AP Photo/Charlie Riedel
A student pets Wilson, a therapy dog, in a hallway at French Middle School, Wednesday, Nov. 3, 2021, in Topeka, Kan. The dog is one of the tools designed to relieve stresses faced by students as they return to classrooms amid the ongoing pandemic. State health officials say nationwide trends in mental health issues are worse in Alaska.

AP Photo/Charlie Riedel A student pets Wilson, a therapy dog, in a hallway at French Middle School, Wednesday, Nov. 3, 2021, in Topeka, Kan. The dog is one of the tools designed to relieve stresses faced by students as they return to classrooms amid the ongoing pandemic. State health officials say nationwide trends in mental health issues are worse in Alaska.

Health officials: Youth mental health issues, suicides worsened by pandemic

Nationwide trends worse in Alaska

Alaska has seen a rise in behavioral health issues among teenagers since the start of the pandemic, state health officials said Thursday, but it’s a problem the state has been dealing with for a long time.

The state saw an increase in the number of teens who died by suicide in the past 10 years, said Leah Van Kirk, suicide prevention program coordinator with the Department of Health and Social Services.

The pandemic was “a particularly vulnerable time for our youth,” Van Kirk said.

Van Kirk spoke with reporters during state health officials’ weekly meeting with reporters regarding COVID-19. She said Alaska has long had high rates of mental health issues and the pandemic made many of those problems worse.

On Tuesday, U.S. Surgeon General Dr. Vivek Murthy released an advisory detailing the pandemic’s effects on what he called a youth mental health crisis.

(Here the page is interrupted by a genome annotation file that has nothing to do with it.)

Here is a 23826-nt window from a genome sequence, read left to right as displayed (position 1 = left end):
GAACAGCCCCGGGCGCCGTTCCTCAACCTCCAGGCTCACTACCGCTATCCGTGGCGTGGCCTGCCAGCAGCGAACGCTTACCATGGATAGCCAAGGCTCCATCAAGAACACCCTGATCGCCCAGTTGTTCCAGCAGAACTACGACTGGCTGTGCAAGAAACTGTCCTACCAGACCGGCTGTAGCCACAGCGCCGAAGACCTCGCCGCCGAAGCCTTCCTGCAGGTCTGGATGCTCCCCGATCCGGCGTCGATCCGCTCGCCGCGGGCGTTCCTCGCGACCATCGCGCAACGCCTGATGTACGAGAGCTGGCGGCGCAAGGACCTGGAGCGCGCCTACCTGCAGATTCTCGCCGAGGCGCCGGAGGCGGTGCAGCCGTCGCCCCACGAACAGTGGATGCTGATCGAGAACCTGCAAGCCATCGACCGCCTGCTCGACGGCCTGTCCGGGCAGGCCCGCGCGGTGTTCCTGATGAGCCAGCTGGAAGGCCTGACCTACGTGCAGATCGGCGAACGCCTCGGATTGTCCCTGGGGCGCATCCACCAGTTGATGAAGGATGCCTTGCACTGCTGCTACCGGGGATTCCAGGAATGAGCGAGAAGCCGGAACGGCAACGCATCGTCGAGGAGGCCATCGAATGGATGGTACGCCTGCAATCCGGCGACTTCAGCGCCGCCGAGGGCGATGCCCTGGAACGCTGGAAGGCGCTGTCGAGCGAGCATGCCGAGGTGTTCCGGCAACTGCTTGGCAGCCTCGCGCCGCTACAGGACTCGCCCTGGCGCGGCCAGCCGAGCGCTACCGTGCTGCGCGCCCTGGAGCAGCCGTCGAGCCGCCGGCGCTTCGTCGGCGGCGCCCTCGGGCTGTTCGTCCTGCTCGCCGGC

“The COVID-19 pandemic further altered their experiences at home, school, and in the community, and the effect on their mental health has been devastating,” Vivek said in a statement.

The effects in Juneau have already been apparent. In November 2020, Bartlett Regional Hospital released information about the increase in the need for behavioral health services among youth. At that time the hospital noticed an increase in the number of outpatient psychiatric visits and suicide attempts by minors.

Bartlett spokesperson Katie Bausler wasn’t able to provide updated data specific to the hospital’s mental health unit but said the demand for psychiatric services increased during the pandemic.

In a phone interview with the Empire, Alaska Suicide Prevention Council executive director Beverly Schoonover said even before the pandemic Alaska had one of the highest rates of teen suicide in the nation. In fact, Schoonover said, 2019 had the highest suicide rate the state had seen in years. Data for 2020 and 2021 was still being processed Schoonover said, but preliminary reviews showed disturbing trends.

“The data is really conclusive; Alaskan males are dying at a greater rate, but females are attempting suicide more,” Schoonover said.

[School district lowers price for RALLY program]

The most concerning groups were aged 20-24, according to Schoonover, the post-teenage years when young people are transitioning into the workforce and out of the home.

Suicide prevention has long been focused on men, Schoonover said, but the data showing increased suicide attempts among women has led the council to rethink its target audience for suicide prevention.

“When we saw that attempt data,” Schoonover said. “It doesn’t matter your gender.”

Alaska also led the nation in deaths by suicide among younger children, with 23 suicides between the ages of 10-14 from 2010-2019, Schoonover said.

Zach Gordon Youth Center executive director Jorden Nigro said she and her staff have noticed an increase in anxiety among young people. But many of the youth that come to the center tend to already be well-connected with their community, Nigro said. It’s the students that aren’t as connected that are concerning, she said.